Some of the films are well-known examples from the period; most of them are not, and therein lies the thrill of browsing this online repository, discovering obscure oddities like the 1956 film Barefoot Battalion, in which “teen-age wolf packs become heroes in a nation’s fight for freedom!” The number of quirks and kinks on display offer us a prurient view of a decade too often flatly characterized by its penchant for grey flannel suits. The Mad Men era was a period of institutional repression and rampant sexual harassment, not unlike our own time. It was also a laboratory for a libidinous anarchy that threatened to unleash the pent-up energy and cultural anxiety of millions of frustrated teenagers onto the world at large, as would happen in the decades to come.

What we see in the marketing of films like Five Branded Women (1960) will vary widely depending on our orientations and political sensibilities. Is this cheap exploitation or an empowering precursor to Mad Max: Fury Road? Maybe both. For cultural theorists and film historians, these pulpy advertisements offer windows into the psyches of their audiences and the filmmakers and production companies who gave them what they supposedly wanted. For the ordinary film buff, the Ransom Center collection offers eye candy of all sorts, and if you happen to own a high-quality printer, the chance to hang posters on your wall that you probably won’t see anywhere else. Enter the online collection here.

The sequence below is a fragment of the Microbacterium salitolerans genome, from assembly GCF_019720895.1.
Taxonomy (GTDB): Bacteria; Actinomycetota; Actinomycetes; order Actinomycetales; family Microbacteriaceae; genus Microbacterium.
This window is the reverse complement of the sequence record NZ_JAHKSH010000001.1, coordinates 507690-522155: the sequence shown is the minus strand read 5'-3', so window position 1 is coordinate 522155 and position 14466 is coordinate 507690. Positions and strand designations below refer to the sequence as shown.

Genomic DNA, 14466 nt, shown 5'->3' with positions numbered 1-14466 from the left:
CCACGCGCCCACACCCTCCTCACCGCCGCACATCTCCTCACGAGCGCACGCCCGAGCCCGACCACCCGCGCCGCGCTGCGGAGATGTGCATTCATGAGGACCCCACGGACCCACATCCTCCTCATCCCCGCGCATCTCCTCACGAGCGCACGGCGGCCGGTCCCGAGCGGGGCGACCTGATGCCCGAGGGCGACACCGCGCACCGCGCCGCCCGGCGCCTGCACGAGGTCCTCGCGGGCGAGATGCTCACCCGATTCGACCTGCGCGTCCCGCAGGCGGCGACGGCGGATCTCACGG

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40 Years of Saul Bass’ Groundbreaking Title Sequences in One Compilation

Josh Jones is a writer and musician based in Durham, NC. Follow him at @jdmagness

How a Virtual Reality Model of Auschwitz Helped Convict an SS Concentration Camp Guard: A Short Documentary on a High Tech Prosecution

In 2016, Reinhold Hanning, a former SS guard at the Auschwitz concentration camp, was tried and convicted for being an accessory to at least 170,000 deaths. In making their case, prosecutors did something novel--they relied on a virtual reality version of the Auschwitz concentration camp, which helped undermine Hanning's claim that he wasn't aware of what happened inside the camp. The virtual reality headset let viewers see the camp from almost any angle, and established that "Hanning would have seen the atrocities taking place all around him."

The high-tech prosecution of Hanning gets well documented in "Nazi VR," the short documentary above. It comes from MEL Films, and will be added to our collection of online documentaries.

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Celebrate the Women’s March with 24 Goddess GIFs Created by Animator Nina Paley: They’re Free to Download and Remix

As millions of women, men, and friends beyond the binary gear up for Women's March events around the world this weekend, we can’t help but draw strength from the Venus of Willendorf in Graphics Interchange Format, above.